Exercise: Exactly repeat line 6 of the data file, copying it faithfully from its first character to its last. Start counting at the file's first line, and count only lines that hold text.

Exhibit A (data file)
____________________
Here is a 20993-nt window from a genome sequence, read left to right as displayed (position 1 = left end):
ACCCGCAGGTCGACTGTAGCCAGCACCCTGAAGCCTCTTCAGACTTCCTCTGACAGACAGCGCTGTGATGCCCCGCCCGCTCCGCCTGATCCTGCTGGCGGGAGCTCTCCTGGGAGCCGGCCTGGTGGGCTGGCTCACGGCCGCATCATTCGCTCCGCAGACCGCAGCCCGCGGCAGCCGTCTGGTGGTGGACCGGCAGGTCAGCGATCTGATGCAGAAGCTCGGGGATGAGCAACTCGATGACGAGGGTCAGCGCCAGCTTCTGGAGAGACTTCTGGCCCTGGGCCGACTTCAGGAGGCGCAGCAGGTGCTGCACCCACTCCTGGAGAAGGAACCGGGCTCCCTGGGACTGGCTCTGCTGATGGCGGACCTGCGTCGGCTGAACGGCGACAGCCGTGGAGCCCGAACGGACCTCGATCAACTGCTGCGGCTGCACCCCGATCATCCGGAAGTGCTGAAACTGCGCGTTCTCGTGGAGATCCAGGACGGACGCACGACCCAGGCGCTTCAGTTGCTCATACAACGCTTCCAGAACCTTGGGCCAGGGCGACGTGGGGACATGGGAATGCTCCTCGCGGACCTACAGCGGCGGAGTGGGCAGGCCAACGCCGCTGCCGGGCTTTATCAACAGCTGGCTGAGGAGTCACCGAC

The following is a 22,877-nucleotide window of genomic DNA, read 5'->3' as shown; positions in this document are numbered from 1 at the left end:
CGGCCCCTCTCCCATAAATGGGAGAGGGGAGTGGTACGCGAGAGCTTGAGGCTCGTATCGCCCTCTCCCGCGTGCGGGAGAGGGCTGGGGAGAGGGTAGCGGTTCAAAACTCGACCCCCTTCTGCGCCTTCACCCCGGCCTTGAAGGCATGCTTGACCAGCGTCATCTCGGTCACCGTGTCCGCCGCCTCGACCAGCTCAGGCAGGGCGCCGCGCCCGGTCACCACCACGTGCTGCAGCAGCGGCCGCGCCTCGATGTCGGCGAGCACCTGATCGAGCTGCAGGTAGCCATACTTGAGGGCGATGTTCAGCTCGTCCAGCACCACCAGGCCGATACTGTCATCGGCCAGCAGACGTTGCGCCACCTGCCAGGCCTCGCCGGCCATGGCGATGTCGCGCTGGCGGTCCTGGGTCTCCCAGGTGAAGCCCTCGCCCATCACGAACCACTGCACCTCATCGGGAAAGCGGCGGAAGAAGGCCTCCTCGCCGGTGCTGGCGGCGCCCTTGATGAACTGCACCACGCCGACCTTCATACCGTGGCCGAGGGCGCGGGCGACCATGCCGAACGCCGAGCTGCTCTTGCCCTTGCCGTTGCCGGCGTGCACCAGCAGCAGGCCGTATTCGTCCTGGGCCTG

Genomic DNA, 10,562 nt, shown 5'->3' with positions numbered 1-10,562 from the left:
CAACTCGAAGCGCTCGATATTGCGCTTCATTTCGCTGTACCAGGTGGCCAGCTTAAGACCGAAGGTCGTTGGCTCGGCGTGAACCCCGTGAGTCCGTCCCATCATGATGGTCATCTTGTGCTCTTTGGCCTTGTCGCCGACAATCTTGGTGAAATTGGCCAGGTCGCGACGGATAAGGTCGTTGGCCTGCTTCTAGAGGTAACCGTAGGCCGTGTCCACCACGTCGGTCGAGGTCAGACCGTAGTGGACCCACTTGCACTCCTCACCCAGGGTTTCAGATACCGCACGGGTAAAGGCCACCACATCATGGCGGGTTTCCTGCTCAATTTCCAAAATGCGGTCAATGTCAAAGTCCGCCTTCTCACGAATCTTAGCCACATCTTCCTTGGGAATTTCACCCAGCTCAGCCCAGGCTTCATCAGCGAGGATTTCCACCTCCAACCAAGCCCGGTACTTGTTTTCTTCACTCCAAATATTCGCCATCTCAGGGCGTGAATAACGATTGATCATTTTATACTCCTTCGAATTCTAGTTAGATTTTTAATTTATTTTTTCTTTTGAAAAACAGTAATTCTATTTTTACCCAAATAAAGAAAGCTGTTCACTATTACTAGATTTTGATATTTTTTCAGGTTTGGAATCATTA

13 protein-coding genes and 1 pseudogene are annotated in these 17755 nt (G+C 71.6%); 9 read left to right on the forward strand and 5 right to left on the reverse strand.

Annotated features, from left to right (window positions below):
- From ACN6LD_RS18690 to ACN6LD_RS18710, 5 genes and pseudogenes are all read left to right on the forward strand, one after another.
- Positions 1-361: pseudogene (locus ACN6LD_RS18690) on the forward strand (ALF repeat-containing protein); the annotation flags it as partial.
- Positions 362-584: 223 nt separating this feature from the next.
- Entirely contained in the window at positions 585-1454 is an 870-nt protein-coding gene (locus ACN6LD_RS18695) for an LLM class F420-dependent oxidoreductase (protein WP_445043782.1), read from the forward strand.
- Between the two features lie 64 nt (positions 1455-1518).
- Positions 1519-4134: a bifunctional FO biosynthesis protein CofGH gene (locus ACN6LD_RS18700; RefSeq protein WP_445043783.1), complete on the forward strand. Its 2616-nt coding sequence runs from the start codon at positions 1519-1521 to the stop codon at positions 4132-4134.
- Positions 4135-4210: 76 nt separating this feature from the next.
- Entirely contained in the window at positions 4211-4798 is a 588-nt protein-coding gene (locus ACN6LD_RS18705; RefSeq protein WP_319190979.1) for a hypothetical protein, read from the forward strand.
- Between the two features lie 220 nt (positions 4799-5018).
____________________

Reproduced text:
CAACTCGAAGCGCTCGATATTGCGCTTCATTTCGCTGTACCAGGTGGCCAGCTTAAGACCGAAGGTCGTTGGCTCGGCGTGAACCCCGTGAGTCCGTCCCATCATGATGGTCATCTTGTGCTCTTTGGCCTTGTCGCCGACAATCTTGGTGAAATTGGCCAGGTCGCGACGGATAAGGTCGTTGGCCTGCTTCTAGAGGTAACCGTAGGCCGTGTCCACCACGTCGGTCGAGGTCAGACCGTAGTGGACCCACTTGCACTCCTCACCCAGGGTTTCAGATACCGCACGGGTAAAGGCCACCACATCATGGCGGGTTTCCTGCTCAATTTCCAAAATGCGGTCAATGTCAAAGTCCGCCTTCTCACGAATCTTAGCCACATCTTCCTTGGGAATTTCACCCAGCTCAGCCCAGGCTTCATCAGCGAGGATTTCCACCTCCAACCAAGCCCGGTACTTGTTTTCTTCACTCCAAATATTCGCCATCTCAGGGCGTGAATAACGATTGATCATTTTATACTCCTTCGAATTCTAGTTAGATTTTTAATTTATTTTTTCTTTTGAAAAACAGTAATTCTATTTTTACCCAAATAAAGAAAGCTGTTCACTATTACTAGATTTTGATATTTTTTCAGGTTTGGAATCATTA